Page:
Top Five Boxing Greats of All Time

Christopher FalvelloCorrespondent ISeptember 28, 2008

I recently read an article on this site which rated the five greatest fighters of all time according to standards that differ somewhat from traditional ideas.

The biggest difference was that such things as popularity, social significance, and meaning to the sport counted as much if not more than skill, physical ability, and ring accomplishment.

I have already rated my top 10 pound for pound in another article, but I thought it would be fun to rate the five most important fighters of all time, so here are my picks:


5.  Manny Pacquiao

In an era of over commercialization, fading spotlight, and encroachment from MMA, Manny Pacquiao gives us all hope.  The most exciting fighter since Dempsey, Pac Man has captivated the entire sport.

You will be hard-pressed to find a fan who doesn’t like Pacquiao (aside from perhaps the Mexican fanbase who have had the displeasure of watching one national hero after another fall to the Filipino dynamo). Today, Manny Pacquiao is simply the reason to love boxing.


4.  Sugar Ray Robinson

Pound for pound, Sugar was the greatest who ever lived. In boxing’s golden era he was one of the most visible and famous fighters.

His ring accomplishments are too great to number here. Suffice it to say that for 10 years he was a top draw in the sport and inspired a generation to put on the gloves (including a loudmouth kid from Louisville named Cassius Clay). 


3.  Muhammad Ali

Ali’s initial reign was a full 10 years after the end of boxing’s golden era, and at that time he was exactly what the sport needed.

After Marciano retired he was succeeded by three champions of lesser ability who did nothing to stimulate interest in the sport.  In 1964, boxing’s prayers were answered when Cassius Clay forced Sonny Liston to quit on his stool and the most flamboyant, crazy, and entertaining championship in the sport was launched.

Ali was soundly hated by most of America in the 1960s before earning the love and respect he deserved in the 1970s.  But love him or hate him, for 15 years no one packed them in and inspired new generations like Ali.


2.  Joe Louis

Between 1928 and 1937 there were five heavyweight champions that have been best described as “Send in the Clowns.”  By 1935, boxing was in dire straits.  The depression had lessened gates and the lack of a great champion to lead the sport was telling.

In 1935, a young black man from Detroit burst onto the national scene by knocking out Primo Carnera, thus ushering in the golden age of boxing.  Louis soon became the first black champion since Jack Johnson, and also became an ambassador of the culture, carrying himself with respect, courtesy, and, most of all, dignity.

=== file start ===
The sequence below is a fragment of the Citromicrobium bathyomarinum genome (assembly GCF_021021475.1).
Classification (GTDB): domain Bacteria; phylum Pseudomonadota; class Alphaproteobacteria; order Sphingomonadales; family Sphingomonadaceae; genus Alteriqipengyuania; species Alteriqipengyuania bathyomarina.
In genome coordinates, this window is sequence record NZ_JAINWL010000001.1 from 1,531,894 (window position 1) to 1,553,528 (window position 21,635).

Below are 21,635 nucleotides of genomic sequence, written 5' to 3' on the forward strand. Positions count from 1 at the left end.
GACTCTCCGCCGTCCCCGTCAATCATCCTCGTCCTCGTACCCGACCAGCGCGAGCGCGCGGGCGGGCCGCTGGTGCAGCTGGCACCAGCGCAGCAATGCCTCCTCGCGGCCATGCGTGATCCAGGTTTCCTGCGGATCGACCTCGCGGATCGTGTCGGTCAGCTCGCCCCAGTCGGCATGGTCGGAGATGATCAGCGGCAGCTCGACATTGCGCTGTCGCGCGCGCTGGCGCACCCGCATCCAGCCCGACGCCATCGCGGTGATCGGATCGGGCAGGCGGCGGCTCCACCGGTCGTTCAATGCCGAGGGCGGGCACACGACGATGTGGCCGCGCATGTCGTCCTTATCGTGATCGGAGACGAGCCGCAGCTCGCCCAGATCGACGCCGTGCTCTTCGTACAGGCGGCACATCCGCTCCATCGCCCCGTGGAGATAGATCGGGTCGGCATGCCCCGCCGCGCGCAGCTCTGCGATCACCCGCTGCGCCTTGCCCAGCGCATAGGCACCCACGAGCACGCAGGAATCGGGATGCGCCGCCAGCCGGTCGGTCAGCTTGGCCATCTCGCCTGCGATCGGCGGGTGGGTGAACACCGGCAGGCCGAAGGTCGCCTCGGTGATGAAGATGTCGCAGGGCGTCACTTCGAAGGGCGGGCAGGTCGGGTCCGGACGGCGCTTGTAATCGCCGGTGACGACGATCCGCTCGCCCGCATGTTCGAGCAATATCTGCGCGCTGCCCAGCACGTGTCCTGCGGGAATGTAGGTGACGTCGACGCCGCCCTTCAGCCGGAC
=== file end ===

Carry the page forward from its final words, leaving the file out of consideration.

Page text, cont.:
Louis may have had to play an Uncle Tom to get his shot, but in so doing he not only broke the colored line, but shattered it.  With Louis’ ascension, the term “great white hope” became nothing more than a monetary dream.

His contributions to America during WWII also make him a social force and cultural hero of almost unparalleled magnitude.  Simply put, Joe Louis saved boxing and became the single most important black athlete in the 20th century.  Without Louis there would never have been a Jackie Robinson or a Muhammad Ali. 


1.  Jack Dempsey

Within the context of his era, Dempsey was the most popular athlete in American history.  He routinely captured four column headlines on the front page of newspapers across the country and packed hundreds of thousands into stadiums to see him. 

Nothing short of a folk hero and cultural icon, Dempsey proved how big boxing could be.  He also came along at a precarious time in boxing’s history.  For the first two decades of the 20th century the legality of boxing was questionable at best and it was not uncommon to see boxers jailed for being part of the illicit activity.

Dempsey’s popularity, and earning potential, helped persuade the New York State Athletic commission to adopt the revised Marquees of Queensberry rules and make boxing legal once and for all.  Dempsey and his national appeal saved the sport, and without him it may not exist today. 


Well there they are, my five most important in the history of the sport.  Agree or disagree all you want.  After all, lists like these are meant to spark discussion.